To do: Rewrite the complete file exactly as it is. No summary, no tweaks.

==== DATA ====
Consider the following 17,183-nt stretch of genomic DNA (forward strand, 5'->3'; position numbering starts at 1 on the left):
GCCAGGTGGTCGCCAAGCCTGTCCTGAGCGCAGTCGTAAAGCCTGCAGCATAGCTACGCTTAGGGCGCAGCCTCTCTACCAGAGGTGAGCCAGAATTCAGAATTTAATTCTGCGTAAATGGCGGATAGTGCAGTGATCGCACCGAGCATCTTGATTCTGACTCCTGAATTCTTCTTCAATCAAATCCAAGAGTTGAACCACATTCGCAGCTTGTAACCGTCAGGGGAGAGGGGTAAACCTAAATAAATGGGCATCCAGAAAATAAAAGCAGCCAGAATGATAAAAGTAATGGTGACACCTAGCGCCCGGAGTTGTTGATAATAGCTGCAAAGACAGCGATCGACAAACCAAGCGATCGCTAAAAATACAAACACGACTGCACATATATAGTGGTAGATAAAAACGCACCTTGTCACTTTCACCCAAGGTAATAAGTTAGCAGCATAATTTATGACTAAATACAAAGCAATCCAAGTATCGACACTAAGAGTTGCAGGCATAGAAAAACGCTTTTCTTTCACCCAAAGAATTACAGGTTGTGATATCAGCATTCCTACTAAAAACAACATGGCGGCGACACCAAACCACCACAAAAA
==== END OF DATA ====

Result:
Consider the following 17,183-nt stretch of genomic DNA (forward strand, 5'->3'; position numbering starts at 1 on the left):
GCCAGGTGGTCGCCAAGCCTGTCCTGAGCGCAGTCGTAAAGCCTGCAGCATAGCTACGCTTAGGGCGCAGCCTCTCTACCAGAGGTGAGCCAGAATTCAGAATTTAATTCTGCGTAAATGGCGGATAGTGCAGTGATCGCACCGAGCATCTTGATTCTGACTCCTGAATTCTTCTTCAATCAAATCCAAGAGTTGAACCACATTCGCAGCTTGTAACCGTCAGGGGAGAGGGGTAAACCTAAATAAATGGGCATCCAGAAAATAAAAGCAGCCAGAATGATAAAAGTAATGGTGACACCTAGCGCCCGGAGTTGTTGATAATAGCTGCAAAGACAGCGATCGACAAACCAAGCGATCGCTAAAAATACAAACACGACTGCACATATATAGTGGTAGATAAAAACGCACCTTGTCACTTTCACCCAAGGTAATAAGTTAGCAGCATAATTTATGACTAAATACAAAGCAATCCAAGTATCGACACTAAGAGTTGCAGGCATAGAAAAACGCTTTTCTTTCACCCAAAGAATTACAGGTTGTGATATCAGCATTCCTACTAAAAACAACATGGCGGCGACACCAAACCACCACAAAAA